Paradise Lost, Libyans Dream For Past – OpEd

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By Kian Mokhtari

It would perhaps be futile to enter an argument about the rights and wrongs of the Gaddafi regime in Libya particularly after the grisly series of events that culminated in his gruesome death at the hands of still to be determined parties. But an item of news released recently was particularly eye-catching about the dealings of the flamboyant former Libyan ruler and French President Nicholas Sarkozy.

The French news website Mediapart has released a 2006 Arabic document signed by Gaddafi’s foreign intelligence chief Mussa Kussa. The document refers to an “agreement in principle to support the campaign for the candidate for the presidential elections, Nicolas Sarkozy, for a sum equivalent to 50 million euros.” Mediapart said the agreement had followed a meeting on October 6, 2006, attended by Gaddafi’s spy chief Abdullah Senussi, the head of Tripoli’s African investment fund Bashir Saleh, close Sarkozy associate Brice Hortefeux and arms dealer Ziad Takieddine.

Sarkozy has reportedly said in response: If he financed it, I wasn’t very grateful. Sarkozy used to be the French interior minister before the presidential election of 2007. Upon winning the election, he invited Gaddafi to France and let him set up his Bedouin tent close to the Elysée Palace in Paris. The French president also reportedly referred to Gaddafi as the “Brother Leader” at the time.

An amazing incident took place in the latter stages of the armed rebellion that ousted Gaddafi, with the so-called rebels in Tripoli. In August, 2011, some independent journalists inside the luxury Rixos Hotel were surrounded by armed men. The Western corporate media claimed at the time that the men were Gaddafi’s troops trying to kill them. And NATO proceeded to bomb an area close by mercilessly under the pretext. But nothing could be further from the truth. The independent reporter Lizzie Phelan and French political activist and journalist Thierry Meyssan have since testified that it was actually the so-called revolutionary forces that had surrounded the building with orders to kill certain foreign persons inside the hotel, and that Gaddafi’s son Seif Al Islam had arrived with a combat brigade and led the journalists to safety.

Phelan and Meyssan’s testimonies about Libya put several issues beyond doubt. One is the immense popularity of Colonel Gaddafi among most if not all Libyans. The other that the criminal intent witnessed through the entire affair was initiated and supported by the West, led by France and Britain. Many eyewitness reports claimed that a group of British and French mercenaries laid siege to the Central Bank of Libya during the fight for Tripoli and trucks laden with the country’s gold reserves then headed to the main port escorted by the men. This certainly answers for the missing gold reserves following the Libyan revolution.

So was President Sarkozy calculating the murder of Colonel Gaddafi as well as the theft of Libyan gold while the Libyan leader had set up his Bedouin tent outside the Elysée palace? If the eyewitness reports prove in due course to have been true, this Kind of criminal behavior belongs to the kind of gutter that the French politicians have created under Sarkozy’s leadership.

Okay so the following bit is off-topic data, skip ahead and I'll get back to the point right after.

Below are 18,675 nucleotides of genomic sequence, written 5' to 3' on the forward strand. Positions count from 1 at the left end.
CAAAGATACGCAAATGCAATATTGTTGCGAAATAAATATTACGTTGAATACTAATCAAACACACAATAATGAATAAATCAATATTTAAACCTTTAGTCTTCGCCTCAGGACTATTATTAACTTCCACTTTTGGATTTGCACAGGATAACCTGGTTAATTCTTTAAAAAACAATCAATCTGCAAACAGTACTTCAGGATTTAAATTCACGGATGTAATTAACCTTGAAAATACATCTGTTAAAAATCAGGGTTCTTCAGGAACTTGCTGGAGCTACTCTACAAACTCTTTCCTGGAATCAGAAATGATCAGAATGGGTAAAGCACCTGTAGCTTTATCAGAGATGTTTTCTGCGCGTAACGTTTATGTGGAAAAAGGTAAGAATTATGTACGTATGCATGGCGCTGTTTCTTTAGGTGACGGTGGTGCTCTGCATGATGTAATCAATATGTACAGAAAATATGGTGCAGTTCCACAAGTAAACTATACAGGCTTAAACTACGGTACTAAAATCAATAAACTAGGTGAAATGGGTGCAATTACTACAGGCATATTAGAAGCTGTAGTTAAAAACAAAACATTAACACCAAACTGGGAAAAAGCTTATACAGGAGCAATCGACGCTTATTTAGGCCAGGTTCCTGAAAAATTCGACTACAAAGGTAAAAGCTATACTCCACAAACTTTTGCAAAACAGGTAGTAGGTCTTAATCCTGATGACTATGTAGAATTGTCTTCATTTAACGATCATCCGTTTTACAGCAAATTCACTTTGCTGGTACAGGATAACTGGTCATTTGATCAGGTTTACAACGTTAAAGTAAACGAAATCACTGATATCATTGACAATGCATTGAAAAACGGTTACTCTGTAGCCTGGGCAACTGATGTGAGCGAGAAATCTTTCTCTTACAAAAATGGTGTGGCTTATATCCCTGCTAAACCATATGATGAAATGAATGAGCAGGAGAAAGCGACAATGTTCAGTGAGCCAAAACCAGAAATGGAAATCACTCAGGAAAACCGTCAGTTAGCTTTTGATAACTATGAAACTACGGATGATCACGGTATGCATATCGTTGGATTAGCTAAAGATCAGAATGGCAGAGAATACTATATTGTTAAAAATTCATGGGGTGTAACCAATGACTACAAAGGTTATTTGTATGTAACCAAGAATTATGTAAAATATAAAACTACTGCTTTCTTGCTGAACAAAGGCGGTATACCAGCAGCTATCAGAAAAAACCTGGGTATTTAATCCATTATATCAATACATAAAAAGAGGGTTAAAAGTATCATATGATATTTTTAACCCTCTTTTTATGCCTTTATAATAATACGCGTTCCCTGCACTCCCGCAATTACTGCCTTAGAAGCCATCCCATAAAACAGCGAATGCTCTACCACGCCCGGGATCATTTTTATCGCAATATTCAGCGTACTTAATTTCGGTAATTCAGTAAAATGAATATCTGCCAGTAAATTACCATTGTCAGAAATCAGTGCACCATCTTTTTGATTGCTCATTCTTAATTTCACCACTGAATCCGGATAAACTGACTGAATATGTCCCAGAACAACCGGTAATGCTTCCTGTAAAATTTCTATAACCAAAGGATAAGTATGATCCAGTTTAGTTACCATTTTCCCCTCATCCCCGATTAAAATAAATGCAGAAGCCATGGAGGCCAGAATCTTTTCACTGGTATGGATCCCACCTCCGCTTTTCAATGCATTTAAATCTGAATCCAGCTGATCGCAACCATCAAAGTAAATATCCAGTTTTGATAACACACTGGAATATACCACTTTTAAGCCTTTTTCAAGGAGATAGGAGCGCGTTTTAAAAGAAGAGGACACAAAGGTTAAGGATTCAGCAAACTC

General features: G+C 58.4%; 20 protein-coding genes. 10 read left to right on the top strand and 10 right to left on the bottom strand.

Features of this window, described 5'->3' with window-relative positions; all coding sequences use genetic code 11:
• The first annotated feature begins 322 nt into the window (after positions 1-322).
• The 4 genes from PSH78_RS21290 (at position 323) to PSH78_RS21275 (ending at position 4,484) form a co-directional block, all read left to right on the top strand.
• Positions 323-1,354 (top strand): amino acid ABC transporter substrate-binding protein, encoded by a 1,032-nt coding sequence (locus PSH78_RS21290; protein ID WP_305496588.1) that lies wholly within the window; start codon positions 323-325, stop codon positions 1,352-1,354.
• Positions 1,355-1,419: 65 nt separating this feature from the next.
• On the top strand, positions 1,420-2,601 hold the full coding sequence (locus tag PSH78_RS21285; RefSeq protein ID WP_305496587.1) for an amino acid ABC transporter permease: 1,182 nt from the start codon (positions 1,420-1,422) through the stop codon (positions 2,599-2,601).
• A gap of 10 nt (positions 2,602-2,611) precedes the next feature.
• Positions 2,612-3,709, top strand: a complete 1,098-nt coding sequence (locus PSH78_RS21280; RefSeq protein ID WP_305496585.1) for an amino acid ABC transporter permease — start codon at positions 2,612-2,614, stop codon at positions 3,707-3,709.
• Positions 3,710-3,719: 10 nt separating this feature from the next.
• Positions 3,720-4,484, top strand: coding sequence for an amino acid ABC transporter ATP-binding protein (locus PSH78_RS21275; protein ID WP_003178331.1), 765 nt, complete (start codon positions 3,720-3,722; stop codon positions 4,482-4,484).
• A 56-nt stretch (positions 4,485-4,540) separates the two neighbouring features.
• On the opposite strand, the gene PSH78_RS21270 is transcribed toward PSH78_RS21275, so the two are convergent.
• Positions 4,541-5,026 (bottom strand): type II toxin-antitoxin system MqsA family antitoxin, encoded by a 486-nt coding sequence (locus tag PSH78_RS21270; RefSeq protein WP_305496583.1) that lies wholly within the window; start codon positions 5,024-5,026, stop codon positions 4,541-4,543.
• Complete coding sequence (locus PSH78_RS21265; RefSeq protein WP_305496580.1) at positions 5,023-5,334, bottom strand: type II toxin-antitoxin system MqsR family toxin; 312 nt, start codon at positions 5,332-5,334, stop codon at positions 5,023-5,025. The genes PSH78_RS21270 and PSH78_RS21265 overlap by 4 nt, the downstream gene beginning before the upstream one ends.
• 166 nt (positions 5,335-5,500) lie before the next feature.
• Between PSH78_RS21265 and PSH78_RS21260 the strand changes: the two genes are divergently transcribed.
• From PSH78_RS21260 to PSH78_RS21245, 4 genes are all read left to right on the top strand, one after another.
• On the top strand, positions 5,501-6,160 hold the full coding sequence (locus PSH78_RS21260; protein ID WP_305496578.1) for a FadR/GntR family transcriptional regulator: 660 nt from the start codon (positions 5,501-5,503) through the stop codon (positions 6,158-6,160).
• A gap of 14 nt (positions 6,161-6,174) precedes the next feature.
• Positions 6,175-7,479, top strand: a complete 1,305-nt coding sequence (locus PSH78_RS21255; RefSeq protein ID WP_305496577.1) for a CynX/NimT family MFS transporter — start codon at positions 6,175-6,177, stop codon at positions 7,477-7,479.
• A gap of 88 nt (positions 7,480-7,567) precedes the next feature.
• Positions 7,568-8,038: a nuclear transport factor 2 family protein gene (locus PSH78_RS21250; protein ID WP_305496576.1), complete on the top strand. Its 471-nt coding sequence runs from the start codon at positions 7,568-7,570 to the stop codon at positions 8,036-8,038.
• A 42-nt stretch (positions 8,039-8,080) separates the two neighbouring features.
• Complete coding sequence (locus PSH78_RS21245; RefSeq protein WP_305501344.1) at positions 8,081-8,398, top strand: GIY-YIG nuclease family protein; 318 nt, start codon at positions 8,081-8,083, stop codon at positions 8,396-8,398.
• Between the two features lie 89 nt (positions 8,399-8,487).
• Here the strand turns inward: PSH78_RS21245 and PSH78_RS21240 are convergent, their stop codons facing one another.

President Sarkozy is currently busy losing a presidential election in France and may never see the inside of the Elysée Palace again. And to understand what Libya has lost, here’s a list of the things the Libyans are not likely to ever see again:

1. There was no electricity bill in Libya; electricity was free for all its citizens.

2. There was no interest on loans, banks in Libya were state-owned and loans given to all its citizens at zero percent interest by law.

3. Having a home was considered a human right in Libya.

4. All newlyweds in Libya use to receive $60,000 dinar (U.S.$50,000) by the government to buy their first apartment so to help start up the family.

5. Education and medical treatments were free in Libya. Before Gaddafi only 25 percent of Libyans were literate. Today, the figure is 83 percent.

6. If Libyans wanted to take up farming career, they would have received farming land, a farming house, equipment, seeds and livestock to kick start their farms… all for free.

7. If Libyans could not find the education or medical facilities they needed, the government funded them to go abroad. The trip was not only paid for, but they got a U.S.$2,300/month for accommodation and car allowance.

8. If a Libyan bought a car, the government used to subsidize 50 percent of the price.

9. The price of petrol in Libya was $0.14 per liter.

10. Libya had no external debt and its reserves amounted to $150 billion -which are now frozen globally.

11. If a Libyan was unable to get employment after graduation, the state would pay the average salary of the profession, as if he or she was employed, until employment was found.

12. A portion of every Libyan oil sale was credited directly to the bank accounts of all Libyan citizens.

13. A mother who gave birth to a child received U.S. $5,000.

14. 40 loaves of bread in Libya used to cost $0.15.

15. 25 percent of Libyans have a university degree.

16. Gaddafi carried out the world’s largest irrigation project, known as the Great Man-made River project, to make water readily available throughout the desert country.

Kian Mokhtari is a former editor for the Jane’s Information Group in the UK, Nader (Kian) Mokhtari is a foreign policy specialist, columnist and political commentator with 15 years of experience in the field.

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